San Marino abortion debate intensifies ahead of landmark referendum

  • Sunday’s vote could overturn 156-year law
  • Comes as other nations like Poland tighten the laws
  • Women face 3 years imprisonment under current abortion law

SAINT-MARIN, Sept.20 (Reuters) – One of Europe’s strongest opponents of legal abortion could fall on Sunday when San Marino, a small, deeply Catholic republic landlocked in Italy, holds a referendum to repeal a law dating back to 1865.

A “yes” vote will bring some relief to more distant pro-choice supporters who have been appalled by the toughening of laws by authorities in countries like Poland and the US state of Texas. Read more

In the mountainous enclave of 33,000 inhabitants, women who terminate their pregnancies face three years in prison. The delay is twice as long for anyone who performs an abortion.

As the campaign enters its final week, emotions run high between traditionalists and referendum promoters, with hard-hitting posters on medieval streets.

Vanessa Muratori, a member of the San Marino Women’s Union, believes the September 26 plebiscite will crown an 18-year personal battle to give women in San Marino the same rights as in Italy, where abortion is legal since 1978.

“I care about my country and I want it to be civilized,” she said. “I feel like a link in a chain of women’s emancipation that goes beyond San Marino.”

Elsewhere in Europe, the Mediterranean island of Malta and the microstates of Andorra and Vatican City, another Italian enclave, still completely ban abortion.

Muratori created a feminist association in 1994 and presented a bill to legalize abortion in the Legislative Council of San Marino in 2003. He only got two votes for and 16 against.

The experience made her understand the extent of religious resistance to change and convinced her that a well-prepared campaign was needed to win the hearts and minds of her compatriots.

Success on Sunday will allow abortion up to 12 weeks of pregnancy and then only in case of danger to the life of the mother or serious malformation of the fetus.


Members of the “Yes” campaign to legalize abortion in San Marino hand out leaflets ahead of the September 26 referendum in San Marino, one of the smallest countries in Europe, on September 15, 2021. Photo taken on September 15, 2021. REUTERS / Jennifer Lorenzini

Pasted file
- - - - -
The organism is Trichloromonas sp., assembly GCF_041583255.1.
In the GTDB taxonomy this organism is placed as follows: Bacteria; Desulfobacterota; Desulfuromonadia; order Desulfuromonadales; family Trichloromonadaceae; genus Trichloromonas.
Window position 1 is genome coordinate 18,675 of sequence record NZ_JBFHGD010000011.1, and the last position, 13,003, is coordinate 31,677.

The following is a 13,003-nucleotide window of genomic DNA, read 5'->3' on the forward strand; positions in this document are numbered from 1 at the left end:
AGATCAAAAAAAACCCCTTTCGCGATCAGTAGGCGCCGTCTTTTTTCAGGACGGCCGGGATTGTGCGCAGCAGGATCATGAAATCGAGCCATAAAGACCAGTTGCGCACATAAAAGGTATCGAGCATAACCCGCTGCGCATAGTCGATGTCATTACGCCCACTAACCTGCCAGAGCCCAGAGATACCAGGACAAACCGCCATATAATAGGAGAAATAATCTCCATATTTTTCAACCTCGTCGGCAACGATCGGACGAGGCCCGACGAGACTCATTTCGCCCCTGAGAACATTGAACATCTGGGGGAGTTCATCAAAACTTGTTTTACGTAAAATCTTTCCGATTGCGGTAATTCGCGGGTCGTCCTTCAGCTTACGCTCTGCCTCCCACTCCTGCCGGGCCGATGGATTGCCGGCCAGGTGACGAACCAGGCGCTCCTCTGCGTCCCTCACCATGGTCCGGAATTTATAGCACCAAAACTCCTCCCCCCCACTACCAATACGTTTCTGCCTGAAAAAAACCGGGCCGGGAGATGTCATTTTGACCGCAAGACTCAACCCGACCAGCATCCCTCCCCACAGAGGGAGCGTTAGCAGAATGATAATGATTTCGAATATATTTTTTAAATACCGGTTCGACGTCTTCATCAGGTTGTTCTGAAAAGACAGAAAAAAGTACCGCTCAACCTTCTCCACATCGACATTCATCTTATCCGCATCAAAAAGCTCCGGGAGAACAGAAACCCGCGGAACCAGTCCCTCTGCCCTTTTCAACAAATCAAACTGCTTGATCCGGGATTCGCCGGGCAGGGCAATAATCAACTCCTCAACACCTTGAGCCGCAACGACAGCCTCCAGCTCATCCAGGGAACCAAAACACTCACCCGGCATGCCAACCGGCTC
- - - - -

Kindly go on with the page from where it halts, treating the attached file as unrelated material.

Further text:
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In the last European abortion referendum, the British overseas territory of Gibraltar voted in June to ease what remain extremely strict restrictions.

Ireland legalized abortion in a much more publicized referendum in 2018, while this month the state of Texas went the other way, introducing a law banning most abortions after six weeks. of pregnancy.

Social progress has always been slow in San Marino.

Women did not gain the right to vote until 1960, 14 years after circling Italy, and have only been allowed to hold political office since 1974. Divorce was legalized in 1986, around 16 years old. after Italy.

Nonetheless, the Muratori Women’s Union, campaigning from a kiosk in a children’s playground near the Italian border, made forays into the conservative mentality and collected 3,000 signatures to start the vote, three times more as needed.

“From my point of view, this referendum shouldn’t even be necessary, the choice to have a baby or not should be part of a woman’s human freedom,” said Anita Alvarez, a 20-year-old student.

The “No” campaign is also determined. Using the slogan “one of us”, its main message is that the unborn child should have the same rights as all citizens of San Marino.

Marina Corsi, an active pharmacist on the “NO” committee, said this principle should not be compromised even in cases of rape or the certainty of severe disability for the unborn baby.

“It’s not the baby who is guilty in rape cases, it’s the rapist who needs to be punished, not the child,” she said.

As it stands, women in San Marino wishing to have an abortion normally travel to Italy, where they can only get one in private, at a cost of around 1,500 euros ($ 1,766).

“Women are forced to seek health care (…)

Writing by Gavin Jones; Editing by Emelia Sithole-Matarise

Our Standards: Thomson Reuters Trust Principles.

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